We are safe! We have anti-virus software!

It's been one of those days. On my way to an appointment with a (hopefully future) client I got a call to let me know that said client had been rushed into hospital with acute and worrying symptoms. Planning-wise, things went downhill from there.

In an attempt to salvage at least some of my workday, I managed to pop in with another client this afternoon to discuss proposals for a company logo. Because such a thing really has to be presented and discussed, it's much easier to have them on paper. Which is fine... Except, being professionally involved with graphics, I do not have a color printer. Inkjet printers are a pain in this climate as the nozzles are virtually garantueed to terminally clog up within days, and ink is bizarrely expensive - even within the context of printer ink being ridiculously overpriced worldwide to begin with. And the budget does not (yet) allow for a color laser printer. So on my way to the client I made a stop at the local digital print shop, which normally works fine for me. But not today.

One of the guys (a new one, a pimply-faced youth with a radical hairdo who communicated mostly in grunts and mumbles) took my USB stick and plugged it into the computer. Nothing happened for a while, and then an anti-virus message popped up. "Yes, we've been having that all day long", he said. "We've been hit with a virus somehow." Nice. So I felt obliged to point out to him that, a.) his anti-virus software would work better if it weren't weeks out of date (this being a stand-alone machine) and b.) that plugging his clients' USB sticks into a machine he knows to be infected with a virus is hardly an example of good service. "No problem", he said, "the anti-virus software has stopped it before it infected your USB stick." Really? Permit me to doubt you, my friend. Anyway, all PCs in the print shop were terminally stuffed up and none would even print. So I was obliged to take my business elsewhere, which necessitated a detour past the local Postnet office - a pain because it's out of my way, it is more expensive, and the people who work there are morons.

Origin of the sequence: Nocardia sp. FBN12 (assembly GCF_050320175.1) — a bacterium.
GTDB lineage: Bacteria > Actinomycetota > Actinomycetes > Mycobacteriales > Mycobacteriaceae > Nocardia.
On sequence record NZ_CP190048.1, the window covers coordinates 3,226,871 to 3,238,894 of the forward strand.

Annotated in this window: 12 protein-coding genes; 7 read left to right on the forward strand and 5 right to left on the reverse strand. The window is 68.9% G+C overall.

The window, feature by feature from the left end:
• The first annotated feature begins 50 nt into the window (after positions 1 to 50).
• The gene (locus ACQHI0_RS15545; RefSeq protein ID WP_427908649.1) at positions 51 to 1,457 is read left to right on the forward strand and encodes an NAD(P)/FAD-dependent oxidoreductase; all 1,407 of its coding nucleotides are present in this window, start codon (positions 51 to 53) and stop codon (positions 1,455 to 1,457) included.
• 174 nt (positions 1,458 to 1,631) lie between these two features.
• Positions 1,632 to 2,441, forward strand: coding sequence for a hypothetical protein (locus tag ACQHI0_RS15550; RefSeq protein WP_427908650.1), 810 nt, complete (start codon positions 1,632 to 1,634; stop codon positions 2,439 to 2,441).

The moron factor was once again demonstrated when I arrived, and requested some printing. The lady at the counter plugged my USB stick into a stand-alone machine first, because "We always have to do a virus check, sir". Okaaayy... So up comes a window in which Kaspersky Anti-virus starts to do a number on my USB stick. Which happened to be full of networking tools, so scanning it took forever. But guess what: the only thing with whch Kaspersky came up was the spyware in an ancient eDonkey client that was still kicking around in one of the directories and that I haven't used since the turn of the century. According to Kaspersky, everything else was fine. Uh-huh.

When she plugged my USB stick into a second machine to print the four JPEG files in the root of the stick, nothing would work. We could see the files, but not print them. So I took my stick back and plugged it into my Ubuntu laptop to see what was going on. And guess what - all JPEG files had been replaced with shortcuts to a suspicious .EXE file that never used to be there; there was an autorun.inf file that was new as well, and a whole lot of other stuff that had been modified. And Kaspersky (which was of course also way out of date because this, too, was a stand-alone machine) never noticed anything.

Great. So I reformatted the stick, copied the four JPG files onto it and, lo and behold, now they would print. Woohoo.

Anyway. The moral of the story is, once again, that the user is and will always be the weakest link in the computer security chain. Which isn't exactly news... but I wonder if they still make memory sticks with write-protect switches on them, like the first one I used to have, many years ago. With users like these, we need 'em.


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